Martha Pinson is one of the unsung talents behind some of the finest and most important films of the last three and a half decades. A filmmaker herself, as script supervisor she has worked on eight projects apiece with Martin Scorsese and the late Sidney Lumet, and she has also worked with the like of Oliver Stone, Milos Forman, Brian De Palma and Peter Yates. She started her career just as New York was attracting a bevy of great filmmakers. In the first of a two-part interview I talk to Martha about her early filmgoing years, how she got into the film industry, the responsibilities of script supervising, and working with Scorsese, Lumet, Forman and De Palma.   

What were some of the formative films for you growing up?
One of the first films that blew me away was GONE WITH THE WIND (1939), which I saw in a re-release when I was about 12. As a teenager, I was crazy about Bergman, especially THE SEVENTH SEAL (1957) and SMILES OF A SUMMER NIGHT (1955), and Truffaut, especially THE 400 BLOWS (1959) and BREATHLESS (1960), which he wrote. I also loved  Kurosawa’s YOJIMBO (1961). They were revelations. From TV watching I loved the classics: The Marx Brothers, Looney Tunes, and Little Rascals, and the series “Maverick” with James Garner. Also, some greats were revived on Million Dollar Movie, such as YANKEE DOODLE DANDY (1942). As I explored movies at revival houses and film societies I enjoyed more classics, such as the work of Orson Welles, Michael Curtiz, and Alfred Hitchcock. Some favorites were THE MAGNIFICENT AMBERSONS (1942), CASABLANCA (1942) and THE LADY VANISHES (1938). In college and my early twenties, Bertolucci’s THE CONFORMIST (1970)and Altman’s MCCABE AND MRS. MILLER (1971) captivated me. I became a big fan of the work of Martin Scorsese, Sidney Lumet, Milos Forman, Brian de Palma and Peter Yates (BULLITT, 1968). It was crazy cool that I soon would later have the opportunity to work with them.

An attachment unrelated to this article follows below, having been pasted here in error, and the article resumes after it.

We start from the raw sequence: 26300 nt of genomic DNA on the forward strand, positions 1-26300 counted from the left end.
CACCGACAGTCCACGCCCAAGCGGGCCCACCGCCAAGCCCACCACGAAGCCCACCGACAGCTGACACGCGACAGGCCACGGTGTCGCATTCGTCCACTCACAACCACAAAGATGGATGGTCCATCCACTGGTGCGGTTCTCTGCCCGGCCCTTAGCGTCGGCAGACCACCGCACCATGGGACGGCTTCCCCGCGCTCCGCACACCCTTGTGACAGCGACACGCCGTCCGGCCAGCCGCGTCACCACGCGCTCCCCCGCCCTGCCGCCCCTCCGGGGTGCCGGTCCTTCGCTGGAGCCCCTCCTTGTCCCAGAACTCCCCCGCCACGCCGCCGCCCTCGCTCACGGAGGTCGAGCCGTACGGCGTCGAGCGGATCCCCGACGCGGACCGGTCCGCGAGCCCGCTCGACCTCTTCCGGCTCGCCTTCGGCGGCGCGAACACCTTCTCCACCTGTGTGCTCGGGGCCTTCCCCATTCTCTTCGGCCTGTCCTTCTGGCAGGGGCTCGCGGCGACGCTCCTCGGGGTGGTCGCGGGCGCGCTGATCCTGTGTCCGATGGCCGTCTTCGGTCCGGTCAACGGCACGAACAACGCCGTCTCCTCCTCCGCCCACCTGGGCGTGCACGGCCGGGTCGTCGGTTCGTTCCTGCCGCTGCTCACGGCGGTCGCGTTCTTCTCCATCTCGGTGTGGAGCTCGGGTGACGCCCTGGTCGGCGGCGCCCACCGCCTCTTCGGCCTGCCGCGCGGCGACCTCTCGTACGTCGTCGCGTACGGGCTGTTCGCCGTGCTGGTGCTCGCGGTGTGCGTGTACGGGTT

How did you get into the film business?
As a child I loved art, and I continued into high school with that, especially sketching and painting. I started 'my career' in film and theater in the art department, creating sets and props for our school productions. For example, I painted a giant dragon mural for 'The King & I.'  I developed a love of modern dance and became a film buff. I always loved literature, philosophy, French, and history. In college at Vassar in the late 60s, I studied Shakespeare, Greek drama and creative writing. Also, I attended and loved a Film Society that had been set up by the cinematographer Nestor Almendros when he taught there years before. After college I had no options, no job and no prospects. It was the early 70’s and there was 12% unemployment in Boston, where I lived at the time. Honors from Vassar College counted for nothing. I studied Modern Dance and worked part time. I also went to Europe and practiced my French, and saw the mosaics in Ravenna and other great things. I even thought about going to law school.